MINNEAPOLIS (WCCO) — Sen. Amy Klobuchar has proposed legislation to help veterans exposed to toxic burn pits in Iraq and Afghanistan.
WCCO reported last month about the death of Amie Muller, a Minnesota veteran and mother of three.READ MORE: Violence Free Minnesota Finds Help For Domestic Abuse Survivors
The 36-year-old believed her cancer was linked to her time serving our country.
“Amie Muller’s death was such a tragedy, but then you find out it’s happened to others who’ve either gotten sick or died when they have been living or working in close proximity to these burn pits, which cropped up when we went into those wars,” Klobuchar said.
Long before Muller’s death, Klobuchar was determined to find out if exposure to pits — where the military burned waste — was linked to health concerns of veterans returning from Iraq and Afghanistan.
The untimely loss of the Minnesota veteran and mother of three only propelled her efforts.
“She was living in close proximity to one of the most notorious burn pits, where tons of trash and garbage and things that probably should not have been incinerated were burned right next to where she was living, working, sleeping,” Klobuchar said. “Perhaps this could have been prevented. To be that young and die from pancreatic cancer, just makes no sense.”
She introduced a bipartisan bill earlier this year that would require the Department of Veterans Affairs to create a Center of Excellence to understand the health effects associated with the burn pits and to treat veterans who become sick.READ MORE: Saint Paul Regional Water Services Is Well-Equipped To Handle Heat And Drought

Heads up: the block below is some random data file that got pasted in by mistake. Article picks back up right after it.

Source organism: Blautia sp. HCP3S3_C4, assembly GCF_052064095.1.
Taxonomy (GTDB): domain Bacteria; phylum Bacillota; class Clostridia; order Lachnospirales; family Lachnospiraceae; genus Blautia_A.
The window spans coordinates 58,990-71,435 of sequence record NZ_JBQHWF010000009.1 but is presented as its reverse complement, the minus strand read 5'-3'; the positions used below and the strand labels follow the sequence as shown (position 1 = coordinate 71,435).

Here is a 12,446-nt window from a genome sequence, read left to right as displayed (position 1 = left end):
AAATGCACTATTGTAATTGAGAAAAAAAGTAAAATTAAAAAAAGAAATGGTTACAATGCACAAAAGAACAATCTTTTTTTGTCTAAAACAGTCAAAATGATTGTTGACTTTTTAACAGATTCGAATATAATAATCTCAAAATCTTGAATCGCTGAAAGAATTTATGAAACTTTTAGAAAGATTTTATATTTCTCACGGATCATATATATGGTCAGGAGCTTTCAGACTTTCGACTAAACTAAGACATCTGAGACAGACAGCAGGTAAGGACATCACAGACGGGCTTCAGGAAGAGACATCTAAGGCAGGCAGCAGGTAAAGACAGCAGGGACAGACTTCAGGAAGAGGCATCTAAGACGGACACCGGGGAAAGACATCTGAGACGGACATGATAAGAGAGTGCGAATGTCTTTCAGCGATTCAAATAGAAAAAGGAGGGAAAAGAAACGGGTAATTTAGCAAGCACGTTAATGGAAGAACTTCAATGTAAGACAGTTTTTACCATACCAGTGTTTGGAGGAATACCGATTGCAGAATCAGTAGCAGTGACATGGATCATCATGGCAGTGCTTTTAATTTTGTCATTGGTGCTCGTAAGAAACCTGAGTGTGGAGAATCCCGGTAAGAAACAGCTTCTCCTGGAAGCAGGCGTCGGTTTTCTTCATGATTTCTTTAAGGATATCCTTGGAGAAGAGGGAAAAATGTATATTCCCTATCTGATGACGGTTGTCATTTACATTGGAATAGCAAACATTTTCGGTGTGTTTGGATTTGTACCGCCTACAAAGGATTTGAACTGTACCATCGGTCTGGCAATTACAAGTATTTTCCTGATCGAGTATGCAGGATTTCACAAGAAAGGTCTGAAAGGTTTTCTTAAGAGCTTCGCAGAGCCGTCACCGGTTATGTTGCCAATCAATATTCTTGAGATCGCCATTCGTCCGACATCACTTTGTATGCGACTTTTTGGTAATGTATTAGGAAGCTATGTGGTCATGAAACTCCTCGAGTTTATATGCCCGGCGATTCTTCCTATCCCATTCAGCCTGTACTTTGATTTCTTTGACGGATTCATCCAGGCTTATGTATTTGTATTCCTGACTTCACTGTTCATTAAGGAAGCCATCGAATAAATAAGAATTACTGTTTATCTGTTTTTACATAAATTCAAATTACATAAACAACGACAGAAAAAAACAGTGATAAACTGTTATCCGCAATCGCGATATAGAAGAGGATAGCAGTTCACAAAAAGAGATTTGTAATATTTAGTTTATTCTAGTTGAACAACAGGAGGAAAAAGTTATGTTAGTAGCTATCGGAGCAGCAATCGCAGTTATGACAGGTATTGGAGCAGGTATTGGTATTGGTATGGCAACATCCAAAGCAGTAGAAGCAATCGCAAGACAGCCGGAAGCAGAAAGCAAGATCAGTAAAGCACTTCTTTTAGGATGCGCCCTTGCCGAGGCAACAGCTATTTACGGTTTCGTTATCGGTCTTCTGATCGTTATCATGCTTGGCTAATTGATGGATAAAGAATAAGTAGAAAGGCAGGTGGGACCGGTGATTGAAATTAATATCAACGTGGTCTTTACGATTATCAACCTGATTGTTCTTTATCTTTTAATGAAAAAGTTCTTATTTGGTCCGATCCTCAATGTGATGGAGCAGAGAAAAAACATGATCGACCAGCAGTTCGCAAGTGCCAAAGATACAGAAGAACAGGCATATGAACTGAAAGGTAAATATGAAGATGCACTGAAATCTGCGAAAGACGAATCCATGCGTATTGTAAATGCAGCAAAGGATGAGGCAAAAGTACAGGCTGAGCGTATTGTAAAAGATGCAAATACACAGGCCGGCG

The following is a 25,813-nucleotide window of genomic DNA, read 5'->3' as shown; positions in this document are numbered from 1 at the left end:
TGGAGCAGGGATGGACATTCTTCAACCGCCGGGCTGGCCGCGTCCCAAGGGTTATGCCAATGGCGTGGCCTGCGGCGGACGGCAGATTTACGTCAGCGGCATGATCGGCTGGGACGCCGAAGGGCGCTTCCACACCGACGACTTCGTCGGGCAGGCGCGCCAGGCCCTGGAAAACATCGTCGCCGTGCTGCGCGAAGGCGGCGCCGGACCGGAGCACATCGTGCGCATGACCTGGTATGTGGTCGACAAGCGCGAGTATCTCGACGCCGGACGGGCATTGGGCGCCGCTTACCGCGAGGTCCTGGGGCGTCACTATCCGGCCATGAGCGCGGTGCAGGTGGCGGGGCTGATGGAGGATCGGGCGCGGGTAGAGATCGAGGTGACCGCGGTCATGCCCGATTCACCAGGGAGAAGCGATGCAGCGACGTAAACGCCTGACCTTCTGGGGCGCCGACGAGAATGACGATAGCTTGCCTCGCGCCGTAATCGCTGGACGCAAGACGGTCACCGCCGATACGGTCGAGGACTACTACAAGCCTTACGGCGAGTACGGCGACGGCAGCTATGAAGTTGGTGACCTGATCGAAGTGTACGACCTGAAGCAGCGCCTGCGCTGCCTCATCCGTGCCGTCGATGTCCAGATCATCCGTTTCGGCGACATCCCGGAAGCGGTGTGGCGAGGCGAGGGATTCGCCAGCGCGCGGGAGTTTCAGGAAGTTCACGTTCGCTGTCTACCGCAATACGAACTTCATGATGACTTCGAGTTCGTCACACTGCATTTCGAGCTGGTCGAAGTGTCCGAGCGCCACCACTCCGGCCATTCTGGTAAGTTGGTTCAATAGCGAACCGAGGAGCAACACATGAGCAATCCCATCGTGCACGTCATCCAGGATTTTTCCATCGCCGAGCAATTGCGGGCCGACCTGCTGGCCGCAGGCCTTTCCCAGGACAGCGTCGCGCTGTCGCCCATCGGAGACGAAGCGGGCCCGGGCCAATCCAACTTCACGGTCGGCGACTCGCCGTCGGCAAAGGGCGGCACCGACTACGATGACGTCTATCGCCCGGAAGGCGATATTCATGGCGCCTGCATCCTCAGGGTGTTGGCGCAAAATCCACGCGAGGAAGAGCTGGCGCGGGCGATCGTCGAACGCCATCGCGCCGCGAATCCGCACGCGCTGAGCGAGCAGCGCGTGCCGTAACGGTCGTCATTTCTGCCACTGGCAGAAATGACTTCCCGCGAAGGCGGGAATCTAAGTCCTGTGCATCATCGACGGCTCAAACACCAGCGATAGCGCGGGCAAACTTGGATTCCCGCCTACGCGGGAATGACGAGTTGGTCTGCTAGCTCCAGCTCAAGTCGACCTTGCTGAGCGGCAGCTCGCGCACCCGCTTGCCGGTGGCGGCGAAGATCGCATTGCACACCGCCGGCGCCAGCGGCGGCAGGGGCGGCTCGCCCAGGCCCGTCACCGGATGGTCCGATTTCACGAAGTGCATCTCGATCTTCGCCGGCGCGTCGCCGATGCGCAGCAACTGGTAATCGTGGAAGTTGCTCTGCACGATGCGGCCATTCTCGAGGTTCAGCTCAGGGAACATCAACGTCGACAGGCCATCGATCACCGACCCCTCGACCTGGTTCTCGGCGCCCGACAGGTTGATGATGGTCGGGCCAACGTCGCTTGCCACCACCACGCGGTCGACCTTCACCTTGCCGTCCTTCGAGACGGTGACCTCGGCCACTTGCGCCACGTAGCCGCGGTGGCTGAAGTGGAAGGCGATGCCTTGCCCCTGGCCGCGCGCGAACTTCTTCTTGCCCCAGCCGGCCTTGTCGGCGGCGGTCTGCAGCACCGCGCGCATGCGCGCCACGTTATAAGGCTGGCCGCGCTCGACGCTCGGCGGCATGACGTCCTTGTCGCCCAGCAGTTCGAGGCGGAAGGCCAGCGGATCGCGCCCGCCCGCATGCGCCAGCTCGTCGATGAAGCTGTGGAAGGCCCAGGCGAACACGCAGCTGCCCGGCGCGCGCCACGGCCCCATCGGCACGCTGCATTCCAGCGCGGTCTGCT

“So our goal here is not to have this be the next Agent Orange, where it takes decades for people to acknowledge that this happened, and instead immediately do this research,” Klobuchar said.
The Senator believes it’s her duty to offer support and care for those who choose to serve and sacrifice for our country.
“You figure it’s our job to at least get the facts, at least give them the tools to protect themselves moving forward and figure out what course of treatment would be the best for them,” Klobuchar said.
More than 100,000 veterans have signed the national registry to document their exposures and concerns.
The VA says there is no evidence so far of long-term health problems from exposure to burn pits.
Click here to learn more about the Amie Muller Foundation, which will hold its first fundraiser in her memory next month.MORE NEWS: What Health Information Can Employers Require From Their Workers?
[graphiq id=”lECildXVDRH” title=”Respiratory Conditions Related to Burn Pit Exposure” width=”600″ height=”572″ url=”https://w.graphiq.com/w/lECildXVDRH” ]